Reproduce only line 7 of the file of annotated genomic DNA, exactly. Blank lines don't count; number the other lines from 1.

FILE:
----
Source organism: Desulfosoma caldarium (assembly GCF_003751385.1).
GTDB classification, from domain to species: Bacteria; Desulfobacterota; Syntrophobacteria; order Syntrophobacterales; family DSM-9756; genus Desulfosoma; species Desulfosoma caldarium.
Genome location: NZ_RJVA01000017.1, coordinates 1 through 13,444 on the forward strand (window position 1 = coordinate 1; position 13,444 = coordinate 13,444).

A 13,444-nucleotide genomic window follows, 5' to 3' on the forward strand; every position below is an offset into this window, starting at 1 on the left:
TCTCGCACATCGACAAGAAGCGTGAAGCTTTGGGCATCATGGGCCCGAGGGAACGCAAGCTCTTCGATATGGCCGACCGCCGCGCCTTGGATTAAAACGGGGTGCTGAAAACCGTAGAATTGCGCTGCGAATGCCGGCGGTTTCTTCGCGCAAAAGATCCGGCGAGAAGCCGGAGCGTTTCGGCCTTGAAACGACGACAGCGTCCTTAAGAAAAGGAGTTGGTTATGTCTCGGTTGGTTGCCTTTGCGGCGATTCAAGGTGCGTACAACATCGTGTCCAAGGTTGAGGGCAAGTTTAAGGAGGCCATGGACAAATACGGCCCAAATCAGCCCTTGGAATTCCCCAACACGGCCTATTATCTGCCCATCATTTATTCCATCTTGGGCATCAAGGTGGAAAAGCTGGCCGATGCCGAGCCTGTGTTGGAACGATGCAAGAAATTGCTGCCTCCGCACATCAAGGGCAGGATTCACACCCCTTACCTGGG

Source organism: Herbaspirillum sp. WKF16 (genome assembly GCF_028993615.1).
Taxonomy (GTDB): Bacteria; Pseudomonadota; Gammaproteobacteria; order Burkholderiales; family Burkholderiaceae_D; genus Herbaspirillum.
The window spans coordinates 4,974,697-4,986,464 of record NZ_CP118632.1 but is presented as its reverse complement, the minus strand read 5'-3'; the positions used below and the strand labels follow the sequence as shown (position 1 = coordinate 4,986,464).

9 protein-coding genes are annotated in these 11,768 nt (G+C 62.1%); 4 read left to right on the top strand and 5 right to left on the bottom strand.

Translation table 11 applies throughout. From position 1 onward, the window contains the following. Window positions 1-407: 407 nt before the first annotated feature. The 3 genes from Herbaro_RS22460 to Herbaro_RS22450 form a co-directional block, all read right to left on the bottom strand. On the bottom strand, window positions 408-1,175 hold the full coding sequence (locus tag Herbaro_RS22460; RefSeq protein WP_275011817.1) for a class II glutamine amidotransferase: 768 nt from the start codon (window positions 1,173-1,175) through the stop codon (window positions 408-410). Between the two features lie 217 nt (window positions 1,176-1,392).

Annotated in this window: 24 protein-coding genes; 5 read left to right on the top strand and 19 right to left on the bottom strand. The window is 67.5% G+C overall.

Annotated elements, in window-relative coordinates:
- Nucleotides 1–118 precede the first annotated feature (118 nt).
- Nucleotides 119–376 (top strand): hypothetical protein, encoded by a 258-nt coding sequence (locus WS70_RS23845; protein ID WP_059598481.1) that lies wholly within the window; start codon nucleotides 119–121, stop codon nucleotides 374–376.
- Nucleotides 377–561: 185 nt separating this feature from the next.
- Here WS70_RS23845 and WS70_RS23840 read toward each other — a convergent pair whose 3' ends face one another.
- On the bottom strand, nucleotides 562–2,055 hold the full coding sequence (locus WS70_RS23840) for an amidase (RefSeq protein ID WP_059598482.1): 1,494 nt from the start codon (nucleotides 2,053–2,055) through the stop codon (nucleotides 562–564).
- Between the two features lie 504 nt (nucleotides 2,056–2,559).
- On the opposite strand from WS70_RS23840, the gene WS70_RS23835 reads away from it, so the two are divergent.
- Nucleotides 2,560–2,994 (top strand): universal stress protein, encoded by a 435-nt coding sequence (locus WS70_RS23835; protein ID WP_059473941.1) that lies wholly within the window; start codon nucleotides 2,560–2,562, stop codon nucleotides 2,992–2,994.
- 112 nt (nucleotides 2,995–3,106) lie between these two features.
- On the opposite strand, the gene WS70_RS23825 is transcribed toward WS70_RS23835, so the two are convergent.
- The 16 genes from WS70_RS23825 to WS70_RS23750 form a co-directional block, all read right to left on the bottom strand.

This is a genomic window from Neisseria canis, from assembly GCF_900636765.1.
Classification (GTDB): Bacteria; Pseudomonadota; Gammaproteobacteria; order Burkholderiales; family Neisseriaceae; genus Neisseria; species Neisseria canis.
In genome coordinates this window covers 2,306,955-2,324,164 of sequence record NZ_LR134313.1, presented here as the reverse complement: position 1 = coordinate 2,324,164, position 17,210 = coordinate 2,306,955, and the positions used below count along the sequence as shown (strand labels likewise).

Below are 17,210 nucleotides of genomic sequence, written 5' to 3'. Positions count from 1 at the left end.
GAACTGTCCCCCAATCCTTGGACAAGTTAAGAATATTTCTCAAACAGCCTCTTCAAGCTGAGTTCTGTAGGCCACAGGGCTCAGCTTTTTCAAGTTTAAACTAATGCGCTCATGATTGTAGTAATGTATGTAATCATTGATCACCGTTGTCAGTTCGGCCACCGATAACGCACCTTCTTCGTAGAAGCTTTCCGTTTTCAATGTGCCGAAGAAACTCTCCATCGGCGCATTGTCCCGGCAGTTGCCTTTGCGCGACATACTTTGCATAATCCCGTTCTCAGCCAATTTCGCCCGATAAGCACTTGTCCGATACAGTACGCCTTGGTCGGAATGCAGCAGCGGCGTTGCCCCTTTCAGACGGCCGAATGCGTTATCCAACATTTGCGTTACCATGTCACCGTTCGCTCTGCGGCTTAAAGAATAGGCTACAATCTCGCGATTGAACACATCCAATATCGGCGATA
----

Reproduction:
Taxonomy (GTDB): Bacteria; Pseudomonadota; Gammaproteobacteria; order Burkholderiales; family Burkholderiaceae_D; genus Herbaspirillum.